Learn All About MIPS Riding Hats & How They Help Protect Your Brain
It’s an exciting time in the equestrian world as a new technology is coming into use in riding hats. Horse riding is a high risk sport and it is very important to keep yourself as safe as possible by wearing a riding hat at all times. Riding hat technology continues to improve all the time with new research and our growing understanding of the human brain. The latest revolutionary technology bursting onto the scene is the Multi-Directional Impact Protection System better known as MIPS. This blog will tell you all about MIPS riding hats, what they are and how they work.
MIPS riding hats received a lot of praise at this year’s British Equestrian Trade Association (BETA) international awards. One took the top prize and another was highly commended in the safety category. The technology itself isn’t actually new and has come from years of research. The MIPS technology has already been used in cycling helmets (as pictured above) and snow sport helmets so it’s only natural that we have MIPS riding hats too.
How Does MIPS Technology Work?
MIPS riding hats have a Low Friction Layer that sits between the lining and the outer shell. This means if you were to hit your head on an angle (as you do in most falls from a horse) then this layer can slide up to 10-15mm in any direction. This effectively means the head doesn’t have to withstand as much of a sudden impact. When the head is subjected to sudden jolts and movements the brain actually moves within the skull as it is not secured in one place but sits within cerebrospinal fluid. So the aim of MIPS is to reduce this effect of rotational motion on the brain and therefore reduce the risk of minor and severe brain injuries including concussion. The video below will give you a visual idea of just what happens inside MIPS riding hats during a fall.
As mentioned earlier, this technology has stemmed from years of research and has been designed by scientific and medical researchers. In 1995, Hans von Holst, a Swedish brain surgeon began to look at why people still suffer from head trauma whilst wearing helmets, even if the helmets or the heads themselves didn’t appear to have much surface damage. This lead to student Peter Halldin pursuing a PhD on head and neck injury biomechanics. He worked from a technical perspective with assistance from Hans von Holst’s clinical knowledge. Together they came up with the idea of MIPS and the first prototype was tested in 2000 at the University of Birmingham. This lead to a scientific publication showing that MIPS technology actually could significantly reduce the rotational acceleration effect on the brain!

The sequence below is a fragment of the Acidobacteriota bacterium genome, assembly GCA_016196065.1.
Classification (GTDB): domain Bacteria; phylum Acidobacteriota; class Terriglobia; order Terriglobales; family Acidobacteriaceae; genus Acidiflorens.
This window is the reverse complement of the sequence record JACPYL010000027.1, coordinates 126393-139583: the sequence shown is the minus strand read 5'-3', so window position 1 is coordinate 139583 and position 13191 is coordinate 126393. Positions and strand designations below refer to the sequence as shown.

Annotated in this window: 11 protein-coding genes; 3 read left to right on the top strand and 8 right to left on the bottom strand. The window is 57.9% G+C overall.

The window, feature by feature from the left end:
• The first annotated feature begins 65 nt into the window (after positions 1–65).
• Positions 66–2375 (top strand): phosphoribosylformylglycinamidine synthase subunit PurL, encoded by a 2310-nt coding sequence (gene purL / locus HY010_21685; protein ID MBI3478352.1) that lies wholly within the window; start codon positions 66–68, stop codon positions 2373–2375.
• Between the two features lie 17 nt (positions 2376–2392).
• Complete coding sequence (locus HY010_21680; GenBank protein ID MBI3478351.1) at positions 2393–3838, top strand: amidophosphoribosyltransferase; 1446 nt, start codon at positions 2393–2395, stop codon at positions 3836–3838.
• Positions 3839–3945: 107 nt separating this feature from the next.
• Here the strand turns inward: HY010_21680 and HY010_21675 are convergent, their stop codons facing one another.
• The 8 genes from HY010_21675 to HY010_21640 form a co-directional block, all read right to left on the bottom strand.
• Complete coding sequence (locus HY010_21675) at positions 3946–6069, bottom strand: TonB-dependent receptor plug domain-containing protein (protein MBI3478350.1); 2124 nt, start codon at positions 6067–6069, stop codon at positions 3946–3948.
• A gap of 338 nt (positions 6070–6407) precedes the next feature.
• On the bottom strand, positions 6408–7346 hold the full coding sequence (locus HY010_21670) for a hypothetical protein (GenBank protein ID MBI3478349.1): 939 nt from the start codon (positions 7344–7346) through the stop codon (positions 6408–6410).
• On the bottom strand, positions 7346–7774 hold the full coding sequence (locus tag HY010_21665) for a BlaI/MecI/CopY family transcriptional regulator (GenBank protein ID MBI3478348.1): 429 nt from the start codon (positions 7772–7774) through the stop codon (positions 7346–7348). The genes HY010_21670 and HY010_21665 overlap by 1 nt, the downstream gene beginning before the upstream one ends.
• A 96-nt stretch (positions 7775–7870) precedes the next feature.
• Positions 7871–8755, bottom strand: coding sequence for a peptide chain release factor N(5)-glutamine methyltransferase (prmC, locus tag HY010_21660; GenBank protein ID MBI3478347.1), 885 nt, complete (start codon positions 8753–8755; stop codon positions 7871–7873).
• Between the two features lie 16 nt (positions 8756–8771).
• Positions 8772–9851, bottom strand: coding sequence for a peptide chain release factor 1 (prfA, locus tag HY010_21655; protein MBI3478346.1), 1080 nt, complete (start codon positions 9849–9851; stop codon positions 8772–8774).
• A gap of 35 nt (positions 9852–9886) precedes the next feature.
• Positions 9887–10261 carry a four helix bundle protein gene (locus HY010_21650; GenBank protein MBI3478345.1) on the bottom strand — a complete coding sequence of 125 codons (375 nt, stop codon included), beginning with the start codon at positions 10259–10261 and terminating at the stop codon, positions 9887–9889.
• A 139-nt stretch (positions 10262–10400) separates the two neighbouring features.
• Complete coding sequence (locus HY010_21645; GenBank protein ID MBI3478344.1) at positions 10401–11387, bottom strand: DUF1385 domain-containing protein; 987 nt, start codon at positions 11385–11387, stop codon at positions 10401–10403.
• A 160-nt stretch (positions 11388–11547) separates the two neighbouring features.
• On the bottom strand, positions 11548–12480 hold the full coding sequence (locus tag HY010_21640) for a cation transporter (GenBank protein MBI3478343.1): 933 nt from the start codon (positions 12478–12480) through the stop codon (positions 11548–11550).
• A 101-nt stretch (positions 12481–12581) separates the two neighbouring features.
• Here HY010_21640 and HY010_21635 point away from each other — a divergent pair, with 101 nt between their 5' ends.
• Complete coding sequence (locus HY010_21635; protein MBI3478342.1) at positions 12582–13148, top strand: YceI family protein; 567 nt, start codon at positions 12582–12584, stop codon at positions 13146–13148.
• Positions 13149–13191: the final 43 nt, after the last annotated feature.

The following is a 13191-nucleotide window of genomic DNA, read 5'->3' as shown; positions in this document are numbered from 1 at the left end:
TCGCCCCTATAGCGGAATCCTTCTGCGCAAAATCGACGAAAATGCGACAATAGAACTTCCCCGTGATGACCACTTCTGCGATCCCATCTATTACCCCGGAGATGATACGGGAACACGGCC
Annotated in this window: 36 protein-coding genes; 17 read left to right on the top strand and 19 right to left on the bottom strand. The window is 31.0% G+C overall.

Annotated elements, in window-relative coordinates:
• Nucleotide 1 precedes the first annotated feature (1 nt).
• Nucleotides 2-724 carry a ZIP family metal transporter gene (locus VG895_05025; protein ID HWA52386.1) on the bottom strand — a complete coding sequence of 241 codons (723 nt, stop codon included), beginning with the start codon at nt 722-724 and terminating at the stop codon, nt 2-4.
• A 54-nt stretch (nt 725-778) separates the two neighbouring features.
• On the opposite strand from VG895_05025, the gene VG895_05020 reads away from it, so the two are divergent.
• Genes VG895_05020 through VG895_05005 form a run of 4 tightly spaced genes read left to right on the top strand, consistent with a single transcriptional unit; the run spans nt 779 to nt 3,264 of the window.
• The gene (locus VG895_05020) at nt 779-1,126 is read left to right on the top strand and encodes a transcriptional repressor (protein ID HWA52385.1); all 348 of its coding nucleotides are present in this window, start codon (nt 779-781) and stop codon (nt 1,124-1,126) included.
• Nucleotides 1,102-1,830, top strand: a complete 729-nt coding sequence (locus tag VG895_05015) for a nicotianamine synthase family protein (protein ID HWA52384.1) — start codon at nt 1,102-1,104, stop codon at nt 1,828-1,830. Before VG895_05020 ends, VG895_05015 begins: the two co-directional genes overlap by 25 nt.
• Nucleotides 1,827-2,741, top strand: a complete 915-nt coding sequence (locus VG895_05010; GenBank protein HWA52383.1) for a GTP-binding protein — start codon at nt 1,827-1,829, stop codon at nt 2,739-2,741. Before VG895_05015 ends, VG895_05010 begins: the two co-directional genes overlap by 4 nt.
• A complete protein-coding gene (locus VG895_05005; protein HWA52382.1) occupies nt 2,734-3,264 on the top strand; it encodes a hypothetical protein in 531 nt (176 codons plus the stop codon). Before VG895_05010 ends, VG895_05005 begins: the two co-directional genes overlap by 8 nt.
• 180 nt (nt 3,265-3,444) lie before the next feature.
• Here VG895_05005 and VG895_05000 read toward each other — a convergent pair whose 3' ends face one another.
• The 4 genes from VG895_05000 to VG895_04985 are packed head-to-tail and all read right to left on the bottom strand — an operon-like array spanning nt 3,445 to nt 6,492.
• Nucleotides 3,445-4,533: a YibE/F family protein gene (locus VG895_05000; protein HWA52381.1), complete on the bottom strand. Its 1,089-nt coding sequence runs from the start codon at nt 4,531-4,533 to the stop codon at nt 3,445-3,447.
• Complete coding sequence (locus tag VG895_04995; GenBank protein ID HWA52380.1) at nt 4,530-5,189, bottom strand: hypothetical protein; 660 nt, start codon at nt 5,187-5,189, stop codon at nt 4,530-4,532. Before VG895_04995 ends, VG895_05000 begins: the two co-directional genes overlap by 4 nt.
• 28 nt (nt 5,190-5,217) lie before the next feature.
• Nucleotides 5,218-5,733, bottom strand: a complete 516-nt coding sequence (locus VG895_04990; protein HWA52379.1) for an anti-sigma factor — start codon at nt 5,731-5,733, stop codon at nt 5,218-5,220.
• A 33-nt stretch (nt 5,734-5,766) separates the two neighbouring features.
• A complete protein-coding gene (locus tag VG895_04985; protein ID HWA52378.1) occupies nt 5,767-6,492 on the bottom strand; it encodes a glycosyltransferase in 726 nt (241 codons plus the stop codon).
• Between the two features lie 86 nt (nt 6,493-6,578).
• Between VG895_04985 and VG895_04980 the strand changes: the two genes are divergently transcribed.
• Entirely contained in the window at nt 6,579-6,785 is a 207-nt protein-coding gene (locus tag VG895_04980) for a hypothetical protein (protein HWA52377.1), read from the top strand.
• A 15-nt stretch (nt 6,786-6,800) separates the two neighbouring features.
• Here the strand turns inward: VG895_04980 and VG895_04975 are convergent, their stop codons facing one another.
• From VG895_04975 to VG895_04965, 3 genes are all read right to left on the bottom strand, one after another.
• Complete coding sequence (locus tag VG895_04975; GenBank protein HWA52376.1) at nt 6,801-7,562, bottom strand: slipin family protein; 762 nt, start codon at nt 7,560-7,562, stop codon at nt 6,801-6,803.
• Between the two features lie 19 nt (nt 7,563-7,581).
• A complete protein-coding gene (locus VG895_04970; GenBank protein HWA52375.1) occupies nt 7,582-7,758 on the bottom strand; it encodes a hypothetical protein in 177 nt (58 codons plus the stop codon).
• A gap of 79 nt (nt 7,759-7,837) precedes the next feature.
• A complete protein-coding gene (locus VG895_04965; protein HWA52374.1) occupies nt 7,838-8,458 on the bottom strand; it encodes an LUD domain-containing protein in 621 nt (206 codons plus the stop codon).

How Does MIPS Technology Effect The Design Of Riding Hats?
Because MIPS involves an inner layer between the lining and the outer shell the outer appearance of MIPS riding hats doesn’t need to differ from what you expect a hat to look like. As the technology becomes wider used in the equestrian world we’d expect to see a whole host of designs sporting this technology. With more material involved in making the low friction layer, MIPS riding hats tend to weigh around 25-45g more than equivalent non-MIPS hats. All in all, this isn’t a huge burden to carry for additional safety. MIPS riding hats will still be able to be tested to the standards that other riding hats are.
MIPS Hats At Naylors
Here at Naylors, we are looking forward to stocking some new MIPS riding hats from Champion that will be arriving with us soon. Champion’s managing director Sarah-Jane Fedarb had this to say, “After 10 years of research, Champion is delighted to announce the introduction of riding headwear with MIPS technology… Adding rotational injury protection is an obvious step forward to ensure Champion continue to offer the most advanced protection.” Be sure to keep an eye out for the launch of these hats here at Naylors in spring 2019. Keep up to date with their arrival on our social media pages, on our website or by signing up to our email newsletter.